Simming in Styles

Joy Mudd's Guide to Star Trek Simming



If you have been simming for very long, you might have bumped into an adventure that runs something like this...

Cpt Author : The USS Culture Shock is approaching the planet Vulcan to pick up diplomatic representatives for a major conference. Begin Sim

RAdm Data : Romulan decloaking off the port bow!

Cpt Author : ACTION : No Romulan!

VAdm Worf : Intruders in the engineering hull!

Cpt Author : ACTION : No Intruders!

Adm Scott : Captin. Deres sumtin wrong wida warp core. She gonna blue! Canna holda any longa.

Cpt Author : ACTION : No warp core problems!

FAdm Bones : I've got people coming into sickbay with high fevers. Some kind of plague.

Cpt Author : ACTION : NO NO NO NO NO!

Attached to this sort of all too common experience is an eternal argument. Is the captain suppressing creativity? Is he a tyrant not willing to allow players any freedom? Are the players selfish and undisciplined? Do the players not understand the concept of teamwork?

This paper explores another perspective. What we have is a clash of styles. The players may be familiar with small private room sims, action oriented, where everyone traditionally has the right to add plot elements. All players have 'action authority'. Perhaps captain comes from a story telling background, where the integrity of the story and plot must be respected by the players. Or perhaps the captain is accustomed to working on big ships. He might believe - perhaps due to bitter experience - that chaos results if 20 people try to exercise action authority at the same time.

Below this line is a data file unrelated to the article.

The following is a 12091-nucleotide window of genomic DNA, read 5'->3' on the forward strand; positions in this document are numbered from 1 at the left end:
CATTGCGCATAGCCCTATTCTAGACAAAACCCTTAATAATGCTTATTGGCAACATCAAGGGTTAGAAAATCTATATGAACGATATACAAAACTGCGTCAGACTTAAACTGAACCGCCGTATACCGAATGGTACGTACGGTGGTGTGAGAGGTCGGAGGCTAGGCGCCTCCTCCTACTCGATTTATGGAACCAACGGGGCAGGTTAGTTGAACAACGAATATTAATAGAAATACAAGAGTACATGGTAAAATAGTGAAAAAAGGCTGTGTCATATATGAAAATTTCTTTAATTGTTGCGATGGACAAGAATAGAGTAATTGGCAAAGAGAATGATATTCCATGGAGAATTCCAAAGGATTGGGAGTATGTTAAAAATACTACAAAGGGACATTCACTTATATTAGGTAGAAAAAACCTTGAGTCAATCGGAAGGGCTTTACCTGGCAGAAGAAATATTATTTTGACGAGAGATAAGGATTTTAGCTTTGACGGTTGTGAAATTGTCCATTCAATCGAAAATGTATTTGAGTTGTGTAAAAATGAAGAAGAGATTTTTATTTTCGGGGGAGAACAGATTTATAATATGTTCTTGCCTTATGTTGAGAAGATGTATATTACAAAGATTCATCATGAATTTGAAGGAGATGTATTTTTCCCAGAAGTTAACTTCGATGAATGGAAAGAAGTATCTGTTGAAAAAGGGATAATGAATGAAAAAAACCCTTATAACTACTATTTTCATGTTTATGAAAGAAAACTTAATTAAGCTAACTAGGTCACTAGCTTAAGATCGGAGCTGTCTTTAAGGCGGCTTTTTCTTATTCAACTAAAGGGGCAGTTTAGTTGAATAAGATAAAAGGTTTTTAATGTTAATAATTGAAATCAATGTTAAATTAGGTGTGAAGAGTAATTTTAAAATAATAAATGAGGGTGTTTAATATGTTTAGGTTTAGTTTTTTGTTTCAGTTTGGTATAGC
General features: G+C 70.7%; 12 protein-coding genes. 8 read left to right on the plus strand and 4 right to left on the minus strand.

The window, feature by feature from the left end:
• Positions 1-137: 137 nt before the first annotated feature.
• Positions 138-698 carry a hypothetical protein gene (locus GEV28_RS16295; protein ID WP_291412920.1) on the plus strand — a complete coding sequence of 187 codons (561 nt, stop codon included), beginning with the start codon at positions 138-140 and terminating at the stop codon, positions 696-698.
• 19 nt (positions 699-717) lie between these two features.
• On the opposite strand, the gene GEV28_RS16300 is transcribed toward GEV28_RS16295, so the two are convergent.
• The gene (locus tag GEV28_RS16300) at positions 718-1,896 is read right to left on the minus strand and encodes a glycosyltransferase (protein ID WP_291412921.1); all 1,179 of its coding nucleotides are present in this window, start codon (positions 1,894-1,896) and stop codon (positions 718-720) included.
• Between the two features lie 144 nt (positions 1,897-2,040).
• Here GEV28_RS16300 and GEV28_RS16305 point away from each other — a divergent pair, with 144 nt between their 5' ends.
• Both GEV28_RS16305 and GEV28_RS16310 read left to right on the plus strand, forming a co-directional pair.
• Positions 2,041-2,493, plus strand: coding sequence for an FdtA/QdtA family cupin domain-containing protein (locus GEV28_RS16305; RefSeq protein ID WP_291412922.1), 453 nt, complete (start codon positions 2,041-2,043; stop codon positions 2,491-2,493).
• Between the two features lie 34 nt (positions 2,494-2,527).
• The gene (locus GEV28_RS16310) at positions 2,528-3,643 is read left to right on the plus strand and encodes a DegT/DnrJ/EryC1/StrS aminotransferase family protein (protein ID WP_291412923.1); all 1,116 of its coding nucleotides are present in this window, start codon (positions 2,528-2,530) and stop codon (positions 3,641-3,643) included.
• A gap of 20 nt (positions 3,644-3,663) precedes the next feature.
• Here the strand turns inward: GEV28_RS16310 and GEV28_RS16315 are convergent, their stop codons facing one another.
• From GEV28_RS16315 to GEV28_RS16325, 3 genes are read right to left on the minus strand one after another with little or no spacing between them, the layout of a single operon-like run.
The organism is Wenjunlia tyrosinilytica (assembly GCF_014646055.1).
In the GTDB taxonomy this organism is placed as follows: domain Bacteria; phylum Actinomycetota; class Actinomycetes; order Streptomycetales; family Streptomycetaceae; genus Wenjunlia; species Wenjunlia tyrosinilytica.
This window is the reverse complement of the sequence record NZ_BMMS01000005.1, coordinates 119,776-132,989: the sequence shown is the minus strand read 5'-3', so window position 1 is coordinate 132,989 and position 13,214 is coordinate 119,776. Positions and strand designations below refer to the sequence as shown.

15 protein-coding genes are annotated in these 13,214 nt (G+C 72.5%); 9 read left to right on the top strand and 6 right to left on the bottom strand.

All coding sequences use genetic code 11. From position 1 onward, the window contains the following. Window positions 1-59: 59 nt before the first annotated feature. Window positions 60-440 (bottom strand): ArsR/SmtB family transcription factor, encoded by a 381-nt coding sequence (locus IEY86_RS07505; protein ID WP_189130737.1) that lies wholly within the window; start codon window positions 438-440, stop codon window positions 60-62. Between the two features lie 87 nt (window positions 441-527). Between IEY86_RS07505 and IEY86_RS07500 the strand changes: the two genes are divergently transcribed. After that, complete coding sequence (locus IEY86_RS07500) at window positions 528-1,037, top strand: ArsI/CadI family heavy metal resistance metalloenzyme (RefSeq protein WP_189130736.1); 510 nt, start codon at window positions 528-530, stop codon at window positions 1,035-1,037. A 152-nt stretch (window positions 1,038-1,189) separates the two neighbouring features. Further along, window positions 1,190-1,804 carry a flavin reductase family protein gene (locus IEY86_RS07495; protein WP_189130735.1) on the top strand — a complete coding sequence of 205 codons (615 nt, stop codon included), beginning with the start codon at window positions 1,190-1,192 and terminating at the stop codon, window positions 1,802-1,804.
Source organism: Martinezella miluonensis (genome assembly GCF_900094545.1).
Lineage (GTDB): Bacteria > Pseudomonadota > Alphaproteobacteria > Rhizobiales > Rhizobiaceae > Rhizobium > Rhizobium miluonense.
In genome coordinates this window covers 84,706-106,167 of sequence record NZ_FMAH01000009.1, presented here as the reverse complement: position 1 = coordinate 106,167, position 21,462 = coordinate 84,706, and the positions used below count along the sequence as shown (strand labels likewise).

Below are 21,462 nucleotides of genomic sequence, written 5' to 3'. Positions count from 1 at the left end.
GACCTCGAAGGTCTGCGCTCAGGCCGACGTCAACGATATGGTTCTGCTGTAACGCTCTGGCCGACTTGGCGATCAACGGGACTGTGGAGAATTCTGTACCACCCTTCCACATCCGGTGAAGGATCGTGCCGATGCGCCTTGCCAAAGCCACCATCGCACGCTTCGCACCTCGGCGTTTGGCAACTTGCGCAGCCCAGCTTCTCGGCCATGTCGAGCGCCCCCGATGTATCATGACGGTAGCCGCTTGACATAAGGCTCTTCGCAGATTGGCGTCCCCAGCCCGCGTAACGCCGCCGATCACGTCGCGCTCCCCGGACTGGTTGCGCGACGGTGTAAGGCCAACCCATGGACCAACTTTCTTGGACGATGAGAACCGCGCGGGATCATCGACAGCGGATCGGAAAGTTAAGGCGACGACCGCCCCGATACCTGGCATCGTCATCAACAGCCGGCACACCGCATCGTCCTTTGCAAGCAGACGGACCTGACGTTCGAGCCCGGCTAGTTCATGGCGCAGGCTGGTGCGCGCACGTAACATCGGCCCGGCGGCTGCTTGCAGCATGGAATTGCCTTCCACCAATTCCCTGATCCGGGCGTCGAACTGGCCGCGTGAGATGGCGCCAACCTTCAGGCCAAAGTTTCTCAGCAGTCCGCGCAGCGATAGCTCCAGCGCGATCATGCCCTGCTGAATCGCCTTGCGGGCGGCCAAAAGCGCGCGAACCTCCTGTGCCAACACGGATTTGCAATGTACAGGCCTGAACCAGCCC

Let's not discuss whether the captain or the players are right or wrong. This is not a question that can be answered. Let's not discuss which style is more fun. This is a question of taste. Different players enjoy different styles.

There is no One True Way. There is no style which is so clearly superior to all other styles as to render all alternatives extinct. There is a place for small crew action sims, and a place for large crew story telling sims.

This paper will sketch out four distinct styles of simming, and the style of ship and type of player that might be attracted to each. The styles are action - adventure, story telling, problem solving, and role playing. I shall give a brief and highly exaggerated example of each style, then sketch out the type of ship that might emphasize each style.